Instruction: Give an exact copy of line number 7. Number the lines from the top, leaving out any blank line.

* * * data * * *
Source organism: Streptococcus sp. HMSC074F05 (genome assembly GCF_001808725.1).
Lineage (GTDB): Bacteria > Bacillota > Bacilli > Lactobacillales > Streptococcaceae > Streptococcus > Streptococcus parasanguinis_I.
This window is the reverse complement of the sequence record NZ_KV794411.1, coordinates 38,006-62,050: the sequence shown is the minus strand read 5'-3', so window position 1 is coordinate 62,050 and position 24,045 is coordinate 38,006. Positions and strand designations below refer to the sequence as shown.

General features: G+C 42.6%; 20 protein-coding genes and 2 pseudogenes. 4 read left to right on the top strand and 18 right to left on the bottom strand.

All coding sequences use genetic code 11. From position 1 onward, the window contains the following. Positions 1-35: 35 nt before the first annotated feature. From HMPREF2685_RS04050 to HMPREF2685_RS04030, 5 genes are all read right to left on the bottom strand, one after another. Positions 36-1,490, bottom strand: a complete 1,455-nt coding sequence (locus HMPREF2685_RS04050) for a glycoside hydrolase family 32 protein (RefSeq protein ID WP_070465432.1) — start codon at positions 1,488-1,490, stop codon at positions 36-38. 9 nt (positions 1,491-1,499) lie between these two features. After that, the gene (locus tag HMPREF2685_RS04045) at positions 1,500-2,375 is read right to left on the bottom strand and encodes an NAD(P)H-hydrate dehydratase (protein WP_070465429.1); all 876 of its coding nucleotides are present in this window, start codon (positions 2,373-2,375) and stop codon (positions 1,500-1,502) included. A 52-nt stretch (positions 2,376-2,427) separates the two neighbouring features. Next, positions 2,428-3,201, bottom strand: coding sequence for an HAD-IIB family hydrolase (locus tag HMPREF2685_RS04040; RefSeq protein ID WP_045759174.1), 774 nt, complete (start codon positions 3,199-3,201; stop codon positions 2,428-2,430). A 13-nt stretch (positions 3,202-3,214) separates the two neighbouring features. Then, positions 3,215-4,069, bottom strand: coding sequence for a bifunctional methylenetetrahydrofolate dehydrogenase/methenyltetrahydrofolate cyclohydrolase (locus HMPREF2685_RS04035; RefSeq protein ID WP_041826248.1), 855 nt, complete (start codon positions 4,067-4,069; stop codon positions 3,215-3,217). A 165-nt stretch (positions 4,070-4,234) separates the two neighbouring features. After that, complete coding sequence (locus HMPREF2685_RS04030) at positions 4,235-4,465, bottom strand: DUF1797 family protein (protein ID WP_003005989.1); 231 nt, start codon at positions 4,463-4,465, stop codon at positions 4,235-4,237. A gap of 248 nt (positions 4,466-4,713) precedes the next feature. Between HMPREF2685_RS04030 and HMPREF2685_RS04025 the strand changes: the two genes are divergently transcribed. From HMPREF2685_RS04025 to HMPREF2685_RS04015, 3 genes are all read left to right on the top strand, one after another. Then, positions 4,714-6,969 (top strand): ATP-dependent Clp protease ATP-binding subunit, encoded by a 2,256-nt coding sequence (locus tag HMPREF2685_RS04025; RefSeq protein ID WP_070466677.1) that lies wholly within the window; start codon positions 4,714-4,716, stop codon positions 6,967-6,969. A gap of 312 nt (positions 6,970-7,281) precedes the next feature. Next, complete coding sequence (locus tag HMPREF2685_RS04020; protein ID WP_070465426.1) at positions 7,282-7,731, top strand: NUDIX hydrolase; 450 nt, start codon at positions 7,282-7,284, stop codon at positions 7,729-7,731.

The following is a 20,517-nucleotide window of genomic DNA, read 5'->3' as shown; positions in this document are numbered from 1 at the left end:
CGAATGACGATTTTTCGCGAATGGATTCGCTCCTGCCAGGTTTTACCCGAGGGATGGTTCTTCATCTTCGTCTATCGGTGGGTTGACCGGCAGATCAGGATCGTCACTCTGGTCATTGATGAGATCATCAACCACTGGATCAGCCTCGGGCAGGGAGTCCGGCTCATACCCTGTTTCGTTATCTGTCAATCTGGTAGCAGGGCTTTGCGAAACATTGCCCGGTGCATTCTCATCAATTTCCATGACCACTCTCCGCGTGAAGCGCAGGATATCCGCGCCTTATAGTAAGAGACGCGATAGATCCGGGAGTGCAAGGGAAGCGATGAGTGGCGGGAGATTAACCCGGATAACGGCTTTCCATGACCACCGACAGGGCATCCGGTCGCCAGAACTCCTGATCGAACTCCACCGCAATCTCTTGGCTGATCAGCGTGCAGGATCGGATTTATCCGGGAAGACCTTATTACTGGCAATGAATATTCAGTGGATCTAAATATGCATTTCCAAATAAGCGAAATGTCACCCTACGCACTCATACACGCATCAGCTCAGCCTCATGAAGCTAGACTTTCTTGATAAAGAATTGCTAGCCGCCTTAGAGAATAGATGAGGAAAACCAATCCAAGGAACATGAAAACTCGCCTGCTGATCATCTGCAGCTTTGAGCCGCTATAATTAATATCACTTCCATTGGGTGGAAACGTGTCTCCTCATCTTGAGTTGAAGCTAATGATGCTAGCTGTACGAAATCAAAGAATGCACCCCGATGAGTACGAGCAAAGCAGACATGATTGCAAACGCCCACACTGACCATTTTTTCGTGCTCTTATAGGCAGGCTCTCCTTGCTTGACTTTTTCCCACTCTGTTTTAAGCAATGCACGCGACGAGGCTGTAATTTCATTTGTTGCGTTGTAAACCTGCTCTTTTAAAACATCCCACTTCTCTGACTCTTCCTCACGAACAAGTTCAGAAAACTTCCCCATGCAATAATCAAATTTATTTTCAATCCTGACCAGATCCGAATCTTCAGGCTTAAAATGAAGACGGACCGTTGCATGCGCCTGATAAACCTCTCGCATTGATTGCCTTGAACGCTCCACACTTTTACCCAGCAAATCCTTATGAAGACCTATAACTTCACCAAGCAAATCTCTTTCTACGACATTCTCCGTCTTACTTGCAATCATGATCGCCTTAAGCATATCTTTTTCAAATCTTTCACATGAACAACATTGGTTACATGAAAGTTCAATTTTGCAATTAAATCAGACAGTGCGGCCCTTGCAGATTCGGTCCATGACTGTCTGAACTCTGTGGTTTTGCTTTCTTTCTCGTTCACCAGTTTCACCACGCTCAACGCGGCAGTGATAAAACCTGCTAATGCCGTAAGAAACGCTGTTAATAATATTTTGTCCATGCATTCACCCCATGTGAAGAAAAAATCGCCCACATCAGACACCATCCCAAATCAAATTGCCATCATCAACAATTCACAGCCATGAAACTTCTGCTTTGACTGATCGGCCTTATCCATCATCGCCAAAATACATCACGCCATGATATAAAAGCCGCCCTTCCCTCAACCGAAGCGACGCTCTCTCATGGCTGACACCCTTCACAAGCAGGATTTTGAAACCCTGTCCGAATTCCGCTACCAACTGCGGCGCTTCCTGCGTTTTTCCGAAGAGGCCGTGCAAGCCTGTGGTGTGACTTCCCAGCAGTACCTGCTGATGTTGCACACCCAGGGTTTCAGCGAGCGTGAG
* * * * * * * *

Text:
CGAATGACGATTTTTCGCGAATGGATTCGCTCCTGCCAGGTTTTACCCGAGGGATGGTTCTTCATCTTCGTCTATCGGTGGGTTGACCGGCAGATCAGGATCGTCACTCTGGTCATTGATGAGATCATCAACCACTGGATCAGCCTCGGGCAGGGAGTCCGGCTCATACCCTGTTTCGTTATCTGTCAATCTGGTAGCAGGGCTTTGCGAAACATTGCCCGGTGCATTCTCATCAATTTCCATGACCACTCTCCGCGTGAAGCGCAGGATATCCGCGCCTTATAGTAAGAGACGCGATAGATCCGGGAGTGCAAGGGAAGCGATGAGTGGCGGGAGATTAACCCGGATAACGGCTTTCCATGACCACCGACAGGGCATCCGGTCGCCAGAACTCCTGATCGAACTCCACCGCAATCTCTTGGCTGATCAGCGTGCAGGATCGGATTTATCCGGGAAGACCTTATTACTGGCAATGAATATTCAGTGGATCTAAATATGCATTTCCAAATAAGCGAAATGTCACCCTACGCACTCATACACGCATCAGCTCAGCCTCATGAAGCTAGACTTTCTTGATAAAGAATTGCTAGCCGCCTTAGAGAATAGATGAGGAAAACCAATCCAAGGAACATGAAAACTCGCCTGCTGATCATCTGCAGCTTTGAGCCGCTATAATTAATATCACTTCCATTGGGTGGAAACGTGTCTCCTCATCTTGAGTTGAAGCTAATGATGCTAGCTGTACGAAATCAAAGAATGCACCCCGATGAGTACGAGCAAAGCAGACATGATTGCAAACGCCCACACTGACCATTTTTTCGTGCTCTTATAGGCAGGCTCTCCTTGCTTGACTTTTTCCCACTCTGTTTTAAGCAATGCACGCGACGAGGCTGTAATTTCATTTGTTGCGTTGTAAACCTGCTCTTTTAAAACATCCCACTTCTCTGACTCTTCCTCACGAACAAGTTCAGAAAACTTCCCCATGCAATAATCAAATTTATTTTCAATCCTGACCAGATCCGAATCTTCAGGCTTAAAATGAAGACGGACCGTTGCATGCGCCTGATAAACCTCTCGCATTGATTGCCTTGAACGCTCCACACTTTTACCCAGCAAATCCTTATGAAGACCTATAACTTCACCAAGCAAATCTCTTTCTACGACATTCTCCGTCTTACTTGCAATCATGATCGCCTTAAGCATATCTTTTTCAAATCTTTCACATGAACAACATTGGTTACATGAAAGTTCAATTTTGCAATTAAATCAGACAGTGCGGCCCTTGCAGATTCGGTCCATGACTGTCTGAACTCTGTGGTTTTGCTTTCTTTCTCGTTCACCAGTTTCACCACGCTCAACGCGGCAGTGATAAAACCTGCTAATGCCGTAAGAAACGCTGTTAATAATATTTTGTCCATGCATTCACCCCATGTGAAGAAAAAATCGCCCACATCAGACACCATCCCAAATCAAATTGCCATCATCAACAATTCACAGCCATGAAACTTCTGCTTTGACTGATCGGCCTTATCCATCATCGCCAAAATACATCACGCCATGATATAAAAGCCGCCCTTCCCTCAACCGAAGCGACGCTCTCTCATGGCTGACACCCTTCACAAGCAGGATTTTGAAACCCTGTCCGAATTCCGCTACCAACTGCGGCGCTTCCTGCGTTTTTCCGAAGAGGCCGTGCAAGCCTGTGGTGTGACTTCCCAGCAGTACCTGCTGATGTTGCACACCCAGGGTTTCAGCGAGCGTGAG